Called to Do the Impossible

The quotation below is an excerpt from the late David Powlison’s new book, ‘The Pastor as Counselor: The Call for Soul Care.’ Use my referral link to receive $5 off your order at Westminster Books.

You are called to do the impossible. It is curiously comforting to know that your calling is beyond your capability. This is another way that a pastor’s call to counsel is unique. You can place no confidence in your gifts, experience, education, techniques, professional persona, credentials, maturity, or wisdom. You are called to do what God must do.

Singing Psalms and Hymns

Throughout our worship services we sing songs to the Lord. Singing has always been a practice of God’s people, going back to when Israel sang a beautiful hymn of praise to God after being delivered from Egypt by passing through the Red Sea,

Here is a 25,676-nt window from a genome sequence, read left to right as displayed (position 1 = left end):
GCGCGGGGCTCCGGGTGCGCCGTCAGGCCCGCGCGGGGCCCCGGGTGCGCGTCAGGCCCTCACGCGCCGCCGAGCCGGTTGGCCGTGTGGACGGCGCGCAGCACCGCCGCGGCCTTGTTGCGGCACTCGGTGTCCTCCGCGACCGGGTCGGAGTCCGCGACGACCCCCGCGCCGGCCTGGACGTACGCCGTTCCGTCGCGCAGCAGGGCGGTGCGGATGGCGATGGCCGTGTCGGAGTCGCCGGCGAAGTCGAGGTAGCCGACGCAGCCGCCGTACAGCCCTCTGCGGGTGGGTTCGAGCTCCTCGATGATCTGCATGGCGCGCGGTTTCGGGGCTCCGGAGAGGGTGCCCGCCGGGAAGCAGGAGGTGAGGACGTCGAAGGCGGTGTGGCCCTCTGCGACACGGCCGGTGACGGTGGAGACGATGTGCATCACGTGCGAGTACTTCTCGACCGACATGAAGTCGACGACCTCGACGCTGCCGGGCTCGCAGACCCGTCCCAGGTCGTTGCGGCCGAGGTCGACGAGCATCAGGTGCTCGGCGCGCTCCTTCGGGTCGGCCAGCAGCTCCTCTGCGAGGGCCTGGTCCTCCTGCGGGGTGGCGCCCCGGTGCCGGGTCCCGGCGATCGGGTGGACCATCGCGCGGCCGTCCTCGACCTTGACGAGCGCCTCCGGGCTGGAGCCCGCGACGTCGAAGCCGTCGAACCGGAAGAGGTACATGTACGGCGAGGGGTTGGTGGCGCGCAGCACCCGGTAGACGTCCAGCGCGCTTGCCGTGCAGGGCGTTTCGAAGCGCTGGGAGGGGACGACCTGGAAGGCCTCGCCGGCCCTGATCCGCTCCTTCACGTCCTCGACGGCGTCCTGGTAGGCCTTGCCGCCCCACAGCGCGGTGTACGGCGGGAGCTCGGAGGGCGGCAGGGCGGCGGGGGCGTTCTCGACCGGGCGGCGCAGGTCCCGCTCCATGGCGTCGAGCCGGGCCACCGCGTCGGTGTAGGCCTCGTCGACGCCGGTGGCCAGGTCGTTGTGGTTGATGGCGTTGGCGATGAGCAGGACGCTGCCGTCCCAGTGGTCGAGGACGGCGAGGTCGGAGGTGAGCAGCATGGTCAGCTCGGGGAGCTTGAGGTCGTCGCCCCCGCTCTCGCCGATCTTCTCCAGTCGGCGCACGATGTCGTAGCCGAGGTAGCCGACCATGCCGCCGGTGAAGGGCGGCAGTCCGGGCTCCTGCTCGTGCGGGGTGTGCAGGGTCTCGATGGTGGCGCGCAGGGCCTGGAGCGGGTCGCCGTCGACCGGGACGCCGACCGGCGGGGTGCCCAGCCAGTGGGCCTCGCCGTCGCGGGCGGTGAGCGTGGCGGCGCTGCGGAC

“I will sing to the LORD, for He has triumphed gloriously; the horse and his rider He has thrown into the sea. The LORD is my strength and my song, and He has become my salvation; this is my God, and I will praise Him…” (Ex. 15:1–2).

We also have the example of King David, who composed over 70 psalms and appointed 4,000 musicians and 288 singers to “offer praises to the LORD” in the temple (1 Chron. 23:5, 25:7). Over and over again the psalms (which themselves are songs) tell God’s people to sing unto the Lord (Ps. 33:3, 98:4–6).

In the New Testament, we find Jesus and the disciples singing “a hymn” after the Last Supper (Mk. 14:26), which scholars believe to have most likely been the Hallel psalms (113–118) which were sung when celebrating Passover. In Acts 4:25 the believers “lifted their voices together to God” and quoted Psalm 2 and later on we read of St Paul and Silas singing hymns together while in prison (Acts 16:25). Throughout the Epistles we are instructed to address “one another in psalms and hymns and spiritual songs” (Eph. 5:18, Col. 3:16) and to sing praise when cheerful (Jas. 5:13).